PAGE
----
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November 10, 2012 at 7:12 AM

The picture of domino's with Grandma was just too sweet for words, wonderful to bond so closely, games, fresh air, beauty in nature all around- just gorgeous, thank you for sharing! We need the simple things in life- each other! Blessings to your family from http://fourfarming.blogspot.com/

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November 29, 2012 at 7:35 AM

What a nice article. I particularly like this ~ "but more specifically, they make it feel like you haven't gone anywhere." that is so true. These days, my grandkids in their parents' car with Nintendo in their hands and movies in the DVD player. I do understand how hard it can be to travel with young children, but I think you make very good points.

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November 29, 2012 at 12:22 PM

Thank you! I'm glad you appreciate it.

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January 14, 2013 at 11:01 PM

My sister and I always enjoyed hearing the kids say, "I'm bored," to which we replied, "great, let's get the house cleaned up." We had many days when all the electronics were off and the kids had each other for entertainment. Actually, my blog started when my kids started complaining about not doing anything all summer. I took a picture of them each day to show all the fun they were having- "Another summer of fun." We, too, did not have dvd players and such when traveling. The whole point of traveling was to see new stuff. Now they do the driving, and you better believe husband and I have our eyes on the road while they are at the wheel. Tee-hee! Thanks for sharing.

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February 17, 2013 at 11:03 AM

I enjoyed reading this post. It certainly looks like your kids had lots of fun! Taking a break from our toys can definitely make us appreciate them more when we get back, as well as appreciating our surrounds and other people.

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February 25, 2013 at 2:46 AM

This is how we raised our boys, who are all three teens now. We still love to travel together and even though they all have iphones, they are usually pocketed in the car. We still talk and listen to radio, oftentimes NPR which is an awesome conversation/debate starter. I never understood the need to watch movies on a long ride when there are so many other fun things to do!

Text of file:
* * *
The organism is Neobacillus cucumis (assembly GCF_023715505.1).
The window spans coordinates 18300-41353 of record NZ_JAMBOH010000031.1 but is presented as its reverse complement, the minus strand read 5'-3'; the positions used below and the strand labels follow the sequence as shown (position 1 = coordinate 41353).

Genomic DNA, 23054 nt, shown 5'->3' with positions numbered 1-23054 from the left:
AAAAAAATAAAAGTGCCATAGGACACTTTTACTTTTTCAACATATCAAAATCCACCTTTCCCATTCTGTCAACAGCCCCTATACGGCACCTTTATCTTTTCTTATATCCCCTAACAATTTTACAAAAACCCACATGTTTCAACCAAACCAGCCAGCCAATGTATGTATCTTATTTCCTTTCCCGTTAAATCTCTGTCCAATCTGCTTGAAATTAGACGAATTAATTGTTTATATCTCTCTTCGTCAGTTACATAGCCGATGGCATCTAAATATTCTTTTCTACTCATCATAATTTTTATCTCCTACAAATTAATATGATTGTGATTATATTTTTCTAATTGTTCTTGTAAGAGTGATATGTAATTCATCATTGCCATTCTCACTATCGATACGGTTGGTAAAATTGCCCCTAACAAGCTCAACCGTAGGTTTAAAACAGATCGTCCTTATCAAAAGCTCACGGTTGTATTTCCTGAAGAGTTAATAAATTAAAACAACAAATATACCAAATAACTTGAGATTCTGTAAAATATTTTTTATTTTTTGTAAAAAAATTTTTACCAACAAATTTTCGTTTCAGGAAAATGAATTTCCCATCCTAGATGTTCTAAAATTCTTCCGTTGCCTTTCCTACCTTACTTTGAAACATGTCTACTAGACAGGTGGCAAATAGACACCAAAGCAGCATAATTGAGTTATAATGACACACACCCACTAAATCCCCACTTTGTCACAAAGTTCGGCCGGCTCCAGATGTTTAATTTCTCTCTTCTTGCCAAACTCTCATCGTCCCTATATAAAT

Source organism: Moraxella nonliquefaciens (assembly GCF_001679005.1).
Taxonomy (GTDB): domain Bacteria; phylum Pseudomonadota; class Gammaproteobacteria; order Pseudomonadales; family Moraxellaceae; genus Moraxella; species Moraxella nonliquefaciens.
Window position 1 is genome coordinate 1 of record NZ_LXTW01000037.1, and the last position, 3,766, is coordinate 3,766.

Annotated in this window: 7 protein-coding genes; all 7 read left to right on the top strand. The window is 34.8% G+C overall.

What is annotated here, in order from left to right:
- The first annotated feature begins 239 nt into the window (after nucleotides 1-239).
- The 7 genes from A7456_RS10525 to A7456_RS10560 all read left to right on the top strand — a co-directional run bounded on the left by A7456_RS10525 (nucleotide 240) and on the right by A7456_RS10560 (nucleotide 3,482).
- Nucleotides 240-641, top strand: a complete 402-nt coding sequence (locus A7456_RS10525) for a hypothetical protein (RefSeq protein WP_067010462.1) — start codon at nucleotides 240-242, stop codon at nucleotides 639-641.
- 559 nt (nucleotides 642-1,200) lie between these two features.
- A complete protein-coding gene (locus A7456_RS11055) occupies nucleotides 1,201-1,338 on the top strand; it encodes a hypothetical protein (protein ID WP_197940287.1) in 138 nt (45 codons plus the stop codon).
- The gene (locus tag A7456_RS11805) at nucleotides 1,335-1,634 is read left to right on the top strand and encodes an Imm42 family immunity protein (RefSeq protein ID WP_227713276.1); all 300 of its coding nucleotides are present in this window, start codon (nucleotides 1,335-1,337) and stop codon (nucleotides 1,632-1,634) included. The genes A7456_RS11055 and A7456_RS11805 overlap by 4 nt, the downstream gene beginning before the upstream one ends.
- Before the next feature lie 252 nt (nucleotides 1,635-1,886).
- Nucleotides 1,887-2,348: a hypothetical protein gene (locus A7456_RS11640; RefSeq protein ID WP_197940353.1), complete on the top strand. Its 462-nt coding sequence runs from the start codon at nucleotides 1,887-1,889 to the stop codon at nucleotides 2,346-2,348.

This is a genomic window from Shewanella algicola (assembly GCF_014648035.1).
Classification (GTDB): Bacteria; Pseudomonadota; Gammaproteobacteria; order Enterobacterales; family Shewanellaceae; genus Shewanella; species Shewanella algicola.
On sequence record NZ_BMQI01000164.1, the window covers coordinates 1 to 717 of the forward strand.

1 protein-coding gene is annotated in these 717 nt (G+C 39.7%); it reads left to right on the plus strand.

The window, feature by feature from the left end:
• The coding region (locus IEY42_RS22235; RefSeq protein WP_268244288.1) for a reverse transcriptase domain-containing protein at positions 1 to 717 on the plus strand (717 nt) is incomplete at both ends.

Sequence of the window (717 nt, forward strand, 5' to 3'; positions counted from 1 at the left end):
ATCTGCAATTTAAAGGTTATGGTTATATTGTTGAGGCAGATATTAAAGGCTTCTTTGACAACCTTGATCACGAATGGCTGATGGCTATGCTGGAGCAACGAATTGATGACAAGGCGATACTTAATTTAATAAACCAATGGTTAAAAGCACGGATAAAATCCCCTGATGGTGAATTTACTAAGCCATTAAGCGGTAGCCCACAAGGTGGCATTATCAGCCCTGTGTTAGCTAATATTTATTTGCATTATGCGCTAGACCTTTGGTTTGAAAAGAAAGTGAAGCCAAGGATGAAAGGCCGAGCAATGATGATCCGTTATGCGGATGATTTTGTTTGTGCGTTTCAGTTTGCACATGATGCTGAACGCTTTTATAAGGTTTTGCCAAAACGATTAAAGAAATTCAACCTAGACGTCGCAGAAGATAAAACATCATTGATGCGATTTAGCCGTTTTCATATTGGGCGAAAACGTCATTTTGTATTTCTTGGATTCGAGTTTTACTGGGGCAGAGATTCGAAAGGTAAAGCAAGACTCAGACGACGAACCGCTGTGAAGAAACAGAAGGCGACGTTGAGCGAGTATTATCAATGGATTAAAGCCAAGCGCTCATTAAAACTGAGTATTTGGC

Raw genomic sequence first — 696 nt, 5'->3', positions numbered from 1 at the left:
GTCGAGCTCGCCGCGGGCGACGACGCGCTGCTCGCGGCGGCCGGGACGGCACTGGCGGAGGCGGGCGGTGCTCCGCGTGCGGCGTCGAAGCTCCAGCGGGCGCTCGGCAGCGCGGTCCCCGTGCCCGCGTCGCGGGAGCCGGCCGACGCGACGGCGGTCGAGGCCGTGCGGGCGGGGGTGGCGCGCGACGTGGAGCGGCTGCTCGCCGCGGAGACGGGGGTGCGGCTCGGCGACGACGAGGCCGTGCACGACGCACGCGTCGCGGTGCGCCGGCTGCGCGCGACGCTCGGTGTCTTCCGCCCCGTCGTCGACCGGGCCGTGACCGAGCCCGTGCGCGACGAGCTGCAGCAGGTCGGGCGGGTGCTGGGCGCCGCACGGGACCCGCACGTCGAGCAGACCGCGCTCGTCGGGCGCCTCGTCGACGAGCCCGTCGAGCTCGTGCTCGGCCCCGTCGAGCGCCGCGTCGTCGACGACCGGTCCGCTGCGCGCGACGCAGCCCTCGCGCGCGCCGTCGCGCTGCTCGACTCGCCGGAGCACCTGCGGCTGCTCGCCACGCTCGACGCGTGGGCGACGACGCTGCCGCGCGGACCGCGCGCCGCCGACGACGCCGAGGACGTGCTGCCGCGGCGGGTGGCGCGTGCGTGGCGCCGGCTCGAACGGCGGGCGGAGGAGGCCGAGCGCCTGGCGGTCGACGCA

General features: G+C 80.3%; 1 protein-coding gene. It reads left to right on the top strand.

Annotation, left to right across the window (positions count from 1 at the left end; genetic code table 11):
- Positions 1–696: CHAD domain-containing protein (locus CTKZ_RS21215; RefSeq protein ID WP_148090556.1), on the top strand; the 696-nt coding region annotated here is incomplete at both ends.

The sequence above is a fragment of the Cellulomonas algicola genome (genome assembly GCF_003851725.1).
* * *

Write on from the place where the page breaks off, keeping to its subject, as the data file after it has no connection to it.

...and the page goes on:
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February 25, 2013 at 8:02 AM

Nice! I've got to get NPR programmed into the car radio...

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May 8, 2013 at 1:04 PM

Nice article! When my son was 3, we took a 10-hour train trip on which we did not bring a single toy, only a few chapter books for reading aloud. None of us even noticed we had not brought toys until our second day staying with my childless brother, when my son asked for something to play with. My brother's Slinky and two stuffed animals were adequate.

My son is 8 now and often packs some toys for himself when we're traveling by car, but if we're taking a bus, train, or plane he has to carry them himself--so he usually chooses not to! We don't do DVDs in the car, although we let him play iPad games (for a limited amount of time) and we listen to CDs. Mostly our entertainment is looking at the scenery and reading. It works out fine!

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May 10, 2013 at 11:50 AM

I enjoyed this so much! I feel the same way. I love it when my kids just get creative with stuff in the backyard and make up their own games. Toys that show up around here that require batteries, complicated parts, that make noises, etc. soon find themselves lost or given away. Oh my! ;-)